However, to gain access to the majority of these types of power, one must begin with the body and its training in actualizing particular powers. A Muslim master once told me, “He who wants to become a master must possess complete knowledge of the body.” As assumed in traditional yoga practice, knowledge of the body begins with the physical or gross body (sthula-sarira), discovered through exercises and massage. Together they are considered body preparation” (meyyorukkam). The exercises include a vast array of poses, steps, jumps, kicks, and leg movements performed in increasingly complex combinations back and forth across the kalari floor. Collectively, they are considered a “body art” (meiabhyasam). Individual body-exercise sequences (meippayattu) are taught one by one, and every student masters simple forms before moving on to more complex and difficult sequences. Most important is mastery of basic poses (vadivu), named after animals and comparable to basic postures (asana) of yoga, and mastery of steps (cuvadu) by which one moves into and out of poses. Repetitious practice of these outer forms eventually renders the external body flexible (meivalakkam) and, as one master said, “flowing (olukku) like a river.”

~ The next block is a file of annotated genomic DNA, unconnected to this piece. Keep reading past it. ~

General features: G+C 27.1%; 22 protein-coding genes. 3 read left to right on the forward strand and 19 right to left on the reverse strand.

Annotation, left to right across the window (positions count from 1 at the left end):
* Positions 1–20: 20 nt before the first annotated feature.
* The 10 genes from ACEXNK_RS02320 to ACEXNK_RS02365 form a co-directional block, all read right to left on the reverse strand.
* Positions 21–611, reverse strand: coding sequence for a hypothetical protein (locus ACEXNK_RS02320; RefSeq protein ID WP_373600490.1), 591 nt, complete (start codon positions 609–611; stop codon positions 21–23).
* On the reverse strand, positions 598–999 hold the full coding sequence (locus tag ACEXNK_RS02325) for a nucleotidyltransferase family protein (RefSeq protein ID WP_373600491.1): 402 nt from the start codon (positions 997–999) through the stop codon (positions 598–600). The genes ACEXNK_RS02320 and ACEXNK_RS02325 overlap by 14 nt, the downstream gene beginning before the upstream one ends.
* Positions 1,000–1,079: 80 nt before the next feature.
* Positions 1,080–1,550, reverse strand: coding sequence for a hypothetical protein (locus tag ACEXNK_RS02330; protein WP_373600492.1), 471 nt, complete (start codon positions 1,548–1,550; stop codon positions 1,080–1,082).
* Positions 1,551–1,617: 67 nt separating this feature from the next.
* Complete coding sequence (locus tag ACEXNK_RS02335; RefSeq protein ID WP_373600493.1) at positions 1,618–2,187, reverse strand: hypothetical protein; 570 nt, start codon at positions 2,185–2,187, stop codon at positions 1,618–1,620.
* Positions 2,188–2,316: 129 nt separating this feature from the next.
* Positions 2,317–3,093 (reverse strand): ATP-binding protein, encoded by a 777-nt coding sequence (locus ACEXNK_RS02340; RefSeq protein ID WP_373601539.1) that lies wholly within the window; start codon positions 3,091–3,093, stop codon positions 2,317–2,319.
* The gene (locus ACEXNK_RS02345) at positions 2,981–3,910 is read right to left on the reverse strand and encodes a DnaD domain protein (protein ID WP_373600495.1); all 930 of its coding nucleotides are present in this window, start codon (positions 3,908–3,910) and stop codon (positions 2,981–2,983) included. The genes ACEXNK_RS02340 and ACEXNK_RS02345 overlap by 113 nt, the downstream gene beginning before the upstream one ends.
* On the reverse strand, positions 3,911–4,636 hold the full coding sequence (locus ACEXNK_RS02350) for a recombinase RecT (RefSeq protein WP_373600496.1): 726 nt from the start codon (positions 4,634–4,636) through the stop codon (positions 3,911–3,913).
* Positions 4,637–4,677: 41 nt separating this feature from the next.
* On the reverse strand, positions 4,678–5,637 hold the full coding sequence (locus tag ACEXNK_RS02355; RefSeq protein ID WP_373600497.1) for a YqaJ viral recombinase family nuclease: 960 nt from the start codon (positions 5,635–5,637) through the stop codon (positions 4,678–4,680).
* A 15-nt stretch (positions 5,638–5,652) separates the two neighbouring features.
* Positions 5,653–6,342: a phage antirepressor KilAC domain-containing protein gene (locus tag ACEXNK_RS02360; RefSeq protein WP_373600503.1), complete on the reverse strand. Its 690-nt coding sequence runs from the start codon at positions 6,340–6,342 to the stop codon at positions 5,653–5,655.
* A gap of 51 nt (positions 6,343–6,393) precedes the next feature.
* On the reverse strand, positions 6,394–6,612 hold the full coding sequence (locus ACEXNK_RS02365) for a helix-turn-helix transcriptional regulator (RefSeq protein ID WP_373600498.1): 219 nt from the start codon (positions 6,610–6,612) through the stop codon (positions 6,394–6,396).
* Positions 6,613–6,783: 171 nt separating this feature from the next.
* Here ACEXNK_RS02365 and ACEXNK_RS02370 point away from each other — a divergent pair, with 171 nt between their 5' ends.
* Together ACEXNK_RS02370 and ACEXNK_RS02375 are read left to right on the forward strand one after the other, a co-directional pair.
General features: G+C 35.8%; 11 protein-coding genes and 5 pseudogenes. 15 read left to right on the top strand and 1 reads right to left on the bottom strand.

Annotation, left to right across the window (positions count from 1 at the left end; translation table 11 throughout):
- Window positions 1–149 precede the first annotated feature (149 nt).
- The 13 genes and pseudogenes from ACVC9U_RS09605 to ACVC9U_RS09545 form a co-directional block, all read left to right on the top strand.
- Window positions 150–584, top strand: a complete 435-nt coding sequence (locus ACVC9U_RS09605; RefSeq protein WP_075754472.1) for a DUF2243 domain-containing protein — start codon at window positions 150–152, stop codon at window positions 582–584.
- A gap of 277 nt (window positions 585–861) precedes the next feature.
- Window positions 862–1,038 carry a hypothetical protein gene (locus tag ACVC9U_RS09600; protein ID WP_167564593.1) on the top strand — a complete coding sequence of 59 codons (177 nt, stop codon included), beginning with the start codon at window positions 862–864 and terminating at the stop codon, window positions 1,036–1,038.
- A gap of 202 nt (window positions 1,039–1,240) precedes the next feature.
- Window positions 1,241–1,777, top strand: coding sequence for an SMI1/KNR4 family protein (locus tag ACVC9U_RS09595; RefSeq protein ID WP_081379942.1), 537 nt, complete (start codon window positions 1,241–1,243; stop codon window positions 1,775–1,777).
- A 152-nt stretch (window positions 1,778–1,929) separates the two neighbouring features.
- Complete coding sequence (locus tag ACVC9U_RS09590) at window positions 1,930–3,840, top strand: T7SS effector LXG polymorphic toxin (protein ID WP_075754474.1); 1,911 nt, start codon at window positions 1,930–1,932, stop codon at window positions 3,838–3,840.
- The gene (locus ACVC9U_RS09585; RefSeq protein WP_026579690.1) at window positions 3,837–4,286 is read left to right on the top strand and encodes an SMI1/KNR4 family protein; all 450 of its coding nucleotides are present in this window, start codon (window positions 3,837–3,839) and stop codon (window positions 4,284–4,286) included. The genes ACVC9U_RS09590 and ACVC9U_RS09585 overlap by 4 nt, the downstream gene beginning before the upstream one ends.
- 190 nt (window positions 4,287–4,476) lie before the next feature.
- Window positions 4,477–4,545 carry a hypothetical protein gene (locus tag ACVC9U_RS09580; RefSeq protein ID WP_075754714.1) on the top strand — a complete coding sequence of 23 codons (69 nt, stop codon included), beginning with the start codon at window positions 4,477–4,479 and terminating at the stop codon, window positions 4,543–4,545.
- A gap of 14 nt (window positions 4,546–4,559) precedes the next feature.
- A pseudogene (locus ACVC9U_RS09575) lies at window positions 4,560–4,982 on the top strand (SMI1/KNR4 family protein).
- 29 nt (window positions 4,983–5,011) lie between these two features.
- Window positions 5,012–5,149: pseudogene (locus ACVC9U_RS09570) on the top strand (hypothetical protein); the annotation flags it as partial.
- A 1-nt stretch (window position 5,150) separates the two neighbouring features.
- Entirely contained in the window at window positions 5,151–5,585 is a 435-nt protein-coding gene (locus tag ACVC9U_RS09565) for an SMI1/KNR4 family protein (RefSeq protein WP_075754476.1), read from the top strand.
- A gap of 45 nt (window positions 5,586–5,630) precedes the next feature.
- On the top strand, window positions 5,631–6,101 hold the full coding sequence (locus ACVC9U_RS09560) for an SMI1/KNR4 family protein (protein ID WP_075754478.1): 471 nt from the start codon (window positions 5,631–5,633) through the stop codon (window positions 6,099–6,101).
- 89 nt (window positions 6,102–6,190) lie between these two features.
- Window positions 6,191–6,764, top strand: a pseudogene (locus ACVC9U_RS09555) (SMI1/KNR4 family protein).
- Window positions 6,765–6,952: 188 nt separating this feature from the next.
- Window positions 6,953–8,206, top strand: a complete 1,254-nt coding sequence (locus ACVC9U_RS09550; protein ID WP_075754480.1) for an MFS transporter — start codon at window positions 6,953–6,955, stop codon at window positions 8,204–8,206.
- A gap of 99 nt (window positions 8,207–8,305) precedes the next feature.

Kalari students begin their embodied practice by learning meybhasa – swinging kicks moving from the East to the West in a continuous flow emerging and ending in vaidavus or Kalari postures. The eight kicks flow forward, to the side, around the body, turn and flow from the ground to rise and finally spin in a flowing circular backbend. The eight primary Kalari postures or vaidavus are named for animals that are experienced as sharira mudras or forms containing concentrated energy that awakens the energy invoked by the particular form:
Gajavadivu (elephant pose)
Varahavadivu (wild boar)
and Marjaravadivu (cat)
These sharira mudras are repeated through the practice until the abhyasi (Kalari practitioner) becomes one with vaidavu of a lion or serpent as an emanation of their embodied spirit. The inner energy comes alive, awakens and stabilizes through nabhi mula or “root of the navel energy;” in Yoga, this is the same energy activated in uddiyana bandha.
“Nabhi mula is the activation of samana vayu or the movement of prana” says my teacher, “that draws energy to the core to bring balance not just to the body but inner mind. This is the importance of foot work and the preliminary leg exercises for they help a person find their internal center through their external body. A person balances within the flow by sensing how they can move in the space with the least amount of effort and the maximum flow while all the time keeping the energy within their center.”
Yoga and Kalari share many similarities. For example, asvadivu (horse) has the same lower body stance as virbhadrasana one or warrior pose. The difference is that in asvavadivu, the hands rest on the inside of the inner leg. When I teach this Kalari posture (with my teacher’s permission) in a Yoga class, I emphasize the balance of form and feeling that I learned from the way my teachers transmit the energy of the postures through their own bodies and the methods they use to adjust the spine in relation to the feet to awaken the core flow of prana.
-Excerpt from Kalari Shakti The Flowing Art of Kalarippayatu by Shiva Rea